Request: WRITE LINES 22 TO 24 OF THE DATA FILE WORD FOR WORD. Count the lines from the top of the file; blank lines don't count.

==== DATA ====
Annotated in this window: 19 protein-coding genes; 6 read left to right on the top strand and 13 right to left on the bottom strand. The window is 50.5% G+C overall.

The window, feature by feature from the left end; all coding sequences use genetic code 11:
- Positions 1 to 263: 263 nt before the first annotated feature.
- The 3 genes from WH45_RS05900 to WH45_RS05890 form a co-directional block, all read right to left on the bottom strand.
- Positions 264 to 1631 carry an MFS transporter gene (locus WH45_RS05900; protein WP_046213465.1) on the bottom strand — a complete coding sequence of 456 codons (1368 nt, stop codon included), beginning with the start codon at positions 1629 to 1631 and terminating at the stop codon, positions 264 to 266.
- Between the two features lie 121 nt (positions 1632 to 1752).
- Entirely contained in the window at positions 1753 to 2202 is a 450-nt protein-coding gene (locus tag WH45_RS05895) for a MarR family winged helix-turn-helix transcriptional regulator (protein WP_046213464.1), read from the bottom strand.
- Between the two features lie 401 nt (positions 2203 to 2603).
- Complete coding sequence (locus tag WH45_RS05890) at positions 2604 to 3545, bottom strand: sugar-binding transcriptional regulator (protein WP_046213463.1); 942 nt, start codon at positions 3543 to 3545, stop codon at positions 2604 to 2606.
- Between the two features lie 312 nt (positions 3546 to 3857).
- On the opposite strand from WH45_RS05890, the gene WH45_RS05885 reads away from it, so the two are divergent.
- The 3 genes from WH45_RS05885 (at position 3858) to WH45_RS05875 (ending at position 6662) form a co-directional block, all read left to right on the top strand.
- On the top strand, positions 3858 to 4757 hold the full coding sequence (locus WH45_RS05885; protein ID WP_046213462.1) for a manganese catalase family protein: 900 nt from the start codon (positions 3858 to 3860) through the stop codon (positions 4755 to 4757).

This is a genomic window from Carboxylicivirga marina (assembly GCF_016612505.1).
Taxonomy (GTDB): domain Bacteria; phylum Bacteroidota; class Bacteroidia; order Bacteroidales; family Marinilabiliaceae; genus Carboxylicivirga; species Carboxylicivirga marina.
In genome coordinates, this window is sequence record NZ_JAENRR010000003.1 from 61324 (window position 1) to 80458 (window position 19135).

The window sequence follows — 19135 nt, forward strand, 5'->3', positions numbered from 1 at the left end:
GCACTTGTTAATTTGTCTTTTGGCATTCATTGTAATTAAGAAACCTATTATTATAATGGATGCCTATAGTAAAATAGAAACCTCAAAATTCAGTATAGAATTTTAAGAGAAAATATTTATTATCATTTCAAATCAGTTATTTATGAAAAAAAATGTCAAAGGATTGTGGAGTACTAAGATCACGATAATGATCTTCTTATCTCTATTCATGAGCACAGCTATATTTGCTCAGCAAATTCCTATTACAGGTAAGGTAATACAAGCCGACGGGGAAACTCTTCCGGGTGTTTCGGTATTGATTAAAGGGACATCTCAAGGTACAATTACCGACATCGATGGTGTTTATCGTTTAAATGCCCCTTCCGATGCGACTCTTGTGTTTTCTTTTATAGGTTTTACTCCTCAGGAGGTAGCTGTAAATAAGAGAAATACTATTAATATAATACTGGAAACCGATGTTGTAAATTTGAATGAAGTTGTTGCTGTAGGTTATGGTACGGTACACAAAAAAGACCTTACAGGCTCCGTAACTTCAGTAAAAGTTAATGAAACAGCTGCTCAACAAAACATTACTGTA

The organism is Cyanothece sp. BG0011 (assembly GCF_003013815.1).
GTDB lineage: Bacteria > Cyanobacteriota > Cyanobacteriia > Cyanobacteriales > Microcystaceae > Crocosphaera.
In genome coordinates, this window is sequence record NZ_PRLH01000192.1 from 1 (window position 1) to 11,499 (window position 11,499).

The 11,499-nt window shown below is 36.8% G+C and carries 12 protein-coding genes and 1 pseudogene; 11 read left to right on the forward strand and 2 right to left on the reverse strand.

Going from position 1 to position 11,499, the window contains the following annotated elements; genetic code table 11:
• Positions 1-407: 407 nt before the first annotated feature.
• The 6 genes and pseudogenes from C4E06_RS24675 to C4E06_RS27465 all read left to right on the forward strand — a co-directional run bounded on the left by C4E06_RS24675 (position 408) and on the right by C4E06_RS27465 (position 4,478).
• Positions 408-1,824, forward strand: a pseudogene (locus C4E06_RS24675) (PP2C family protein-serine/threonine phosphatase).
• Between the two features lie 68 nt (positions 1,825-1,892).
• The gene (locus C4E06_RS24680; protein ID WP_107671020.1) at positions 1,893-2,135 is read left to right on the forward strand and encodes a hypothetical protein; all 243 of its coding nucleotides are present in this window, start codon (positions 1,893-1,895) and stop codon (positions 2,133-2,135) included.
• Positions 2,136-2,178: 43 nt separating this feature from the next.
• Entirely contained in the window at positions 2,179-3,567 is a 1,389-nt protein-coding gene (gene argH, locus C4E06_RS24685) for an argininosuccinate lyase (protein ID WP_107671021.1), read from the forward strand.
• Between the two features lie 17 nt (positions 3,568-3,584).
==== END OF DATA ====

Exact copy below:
The 11,499-nt window shown below is 36.8% G+C and carries 12 protein-coding genes and 1 pseudogene; 11 read left to right on the forward strand and 2 right to left on the reverse strand.

Going from position 1 to position 11,499, the window contains the following annotated elements; genetic code table 11:
• Positions 1-407: 407 nt before the first annotated feature.